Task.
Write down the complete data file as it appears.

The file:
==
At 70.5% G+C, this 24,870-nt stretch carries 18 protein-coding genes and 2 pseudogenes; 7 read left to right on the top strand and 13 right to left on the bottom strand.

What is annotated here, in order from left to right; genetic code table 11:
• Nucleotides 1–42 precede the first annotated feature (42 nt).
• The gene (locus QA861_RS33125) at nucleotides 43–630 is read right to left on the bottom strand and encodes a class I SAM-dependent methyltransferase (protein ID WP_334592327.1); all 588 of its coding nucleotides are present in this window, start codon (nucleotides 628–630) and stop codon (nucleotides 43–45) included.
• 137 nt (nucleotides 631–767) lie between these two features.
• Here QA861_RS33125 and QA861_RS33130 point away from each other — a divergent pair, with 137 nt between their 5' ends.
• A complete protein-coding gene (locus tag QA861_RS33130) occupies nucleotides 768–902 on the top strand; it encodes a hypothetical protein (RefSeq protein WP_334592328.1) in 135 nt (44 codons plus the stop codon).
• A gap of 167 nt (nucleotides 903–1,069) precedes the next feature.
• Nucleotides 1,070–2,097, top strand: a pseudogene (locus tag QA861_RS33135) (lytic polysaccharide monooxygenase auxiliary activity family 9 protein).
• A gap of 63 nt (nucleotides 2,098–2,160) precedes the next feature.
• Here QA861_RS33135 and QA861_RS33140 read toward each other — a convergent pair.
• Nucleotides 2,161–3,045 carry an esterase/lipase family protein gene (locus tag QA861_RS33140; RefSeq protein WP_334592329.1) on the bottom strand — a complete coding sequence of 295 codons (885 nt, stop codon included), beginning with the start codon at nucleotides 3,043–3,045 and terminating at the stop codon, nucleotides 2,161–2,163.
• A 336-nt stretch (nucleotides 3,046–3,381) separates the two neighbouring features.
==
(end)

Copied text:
At 70.5% G+C, this 24,870-nt stretch carries 18 protein-coding genes and 2 pseudogenes; 7 read left to right on the top strand and 13 right to left on the bottom strand.

What is annotated here, in order from left to right; genetic code table 11:
• Nucleotides 1–42 precede the first annotated feature (42 nt).
• The gene (locus QA861_RS33125) at nucleotides 43–630 is read right to left on the bottom strand and encodes a class I SAM-dependent methyltransferase (protein ID WP_334592327.1); all 588 of its coding nucleotides are present in this window, start codon (nucleotides 628–630) and stop codon (nucleotides 43–45) included.
• 137 nt (nucleotides 631–767) lie between these two features.
• Here QA861_RS33125 and QA861_RS33130 point away from each other — a divergent pair, with 137 nt between their 5' ends.
• A complete protein-coding gene (locus tag QA861_RS33130) occupies nucleotides 768–902 on the top strand; it encodes a hypothetical protein (RefSeq protein WP_334592328.1) in 135 nt (44 codons plus the stop codon).
• A gap of 167 nt (nucleotides 903–1,069) precedes the next feature.
• Nucleotides 1,070–2,097, top strand: a pseudogene (locus tag QA861_RS33135) (lytic polysaccharide monooxygenase auxiliary activity family 9 protein).
• A gap of 63 nt (nucleotides 2,098–2,160) precedes the next feature.
• Here QA861_RS33135 and QA861_RS33140 read toward each other — a convergent pair.
• Nucleotides 2,161–3,045 carry an esterase/lipase family protein gene (locus tag QA861_RS33140; RefSeq protein WP_334592329.1) on the bottom strand — a complete coding sequence of 295 codons (885 nt, stop codon included), beginning with the start codon at nucleotides 3,043–3,045 and terminating at the stop codon, nucleotides 2,161–2,163.
• A 336-nt stretch (nucleotides 3,046–3,381) separates the two neighbouring features.